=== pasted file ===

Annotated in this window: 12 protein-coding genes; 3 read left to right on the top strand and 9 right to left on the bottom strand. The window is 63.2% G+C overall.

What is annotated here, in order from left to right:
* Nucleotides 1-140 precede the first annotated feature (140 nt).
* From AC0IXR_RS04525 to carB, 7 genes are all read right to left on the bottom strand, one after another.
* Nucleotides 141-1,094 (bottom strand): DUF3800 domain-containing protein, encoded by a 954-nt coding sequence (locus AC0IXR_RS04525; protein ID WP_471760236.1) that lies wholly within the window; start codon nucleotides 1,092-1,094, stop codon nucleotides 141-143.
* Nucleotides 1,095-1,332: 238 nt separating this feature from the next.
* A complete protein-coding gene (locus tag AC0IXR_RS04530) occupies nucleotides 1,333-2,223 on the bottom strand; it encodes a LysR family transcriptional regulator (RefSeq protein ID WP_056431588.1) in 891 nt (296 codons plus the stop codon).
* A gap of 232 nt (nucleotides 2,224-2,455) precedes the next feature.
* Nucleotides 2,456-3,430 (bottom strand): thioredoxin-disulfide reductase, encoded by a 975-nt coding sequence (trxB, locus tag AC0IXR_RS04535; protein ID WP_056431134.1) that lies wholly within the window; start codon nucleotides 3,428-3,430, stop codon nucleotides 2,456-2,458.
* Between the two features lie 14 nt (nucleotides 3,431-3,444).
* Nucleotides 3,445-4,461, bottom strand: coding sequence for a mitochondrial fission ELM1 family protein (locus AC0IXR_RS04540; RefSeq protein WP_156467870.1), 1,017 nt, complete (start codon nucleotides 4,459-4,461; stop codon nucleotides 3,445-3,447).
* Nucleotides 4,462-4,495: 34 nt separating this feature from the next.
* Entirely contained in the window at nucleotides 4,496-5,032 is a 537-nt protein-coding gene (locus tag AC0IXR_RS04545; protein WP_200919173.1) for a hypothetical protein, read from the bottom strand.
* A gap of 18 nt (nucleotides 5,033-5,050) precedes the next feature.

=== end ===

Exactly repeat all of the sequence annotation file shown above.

Annotated in this window: 12 protein-coding genes; 3 read left to right on the top strand and 9 right to left on the bottom strand. The window is 63.2% G+C overall.

What is annotated here, in order from left to right:
* Nucleotides 1-140 precede the first annotated feature (140 nt).
* From AC0IXR_RS04525 to carB, 7 genes are all read right to left on the bottom strand, one after another.
* Nucleotides 141-1,094 (bottom strand): DUF3800 domain-containing protein, encoded by a 954-nt coding sequence (locus AC0IXR_RS04525; protein ID WP_471760236.1) that lies wholly within the window; start codon nucleotides 1,092-1,094, stop codon nucleotides 141-143.
* Nucleotides 1,095-1,332: 238 nt separating this feature from the next.
* A complete protein-coding gene (locus tag AC0IXR_RS04530) occupies nucleotides 1,333-2,223 on the bottom strand; it encodes a LysR family transcriptional regulator (RefSeq protein ID WP_056431588.1) in 891 nt (296 codons plus the stop codon).
* A gap of 232 nt (nucleotides 2,224-2,455) precedes the next feature.
* Nucleotides 2,456-3,430 (bottom strand): thioredoxin-disulfide reductase, encoded by a 975-nt coding sequence (trxB, locus tag AC0IXR_RS04535; protein ID WP_056431134.1) that lies wholly within the window; start codon nucleotides 3,428-3,430, stop codon nucleotides 2,456-2,458.
* Between the two features lie 14 nt (nucleotides 3,431-3,444).
* Nucleotides 3,445-4,461, bottom strand: coding sequence for a mitochondrial fission ELM1 family protein (locus AC0IXR_RS04540; RefSeq protein WP_156467870.1), 1,017 nt, complete (start codon nucleotides 4,459-4,461; stop codon nucleotides 3,445-3,447).
* Nucleotides 4,462-4,495: 34 nt separating this feature from the next.
* Entirely contained in the window at nucleotides 4,496-5,032 is a 537-nt protein-coding gene (locus tag AC0IXR_RS04545; protein WP_200919173.1) for a hypothetical protein, read from the bottom strand.
* A gap of 18 nt (nucleotides 5,033-5,050) precedes the next feature.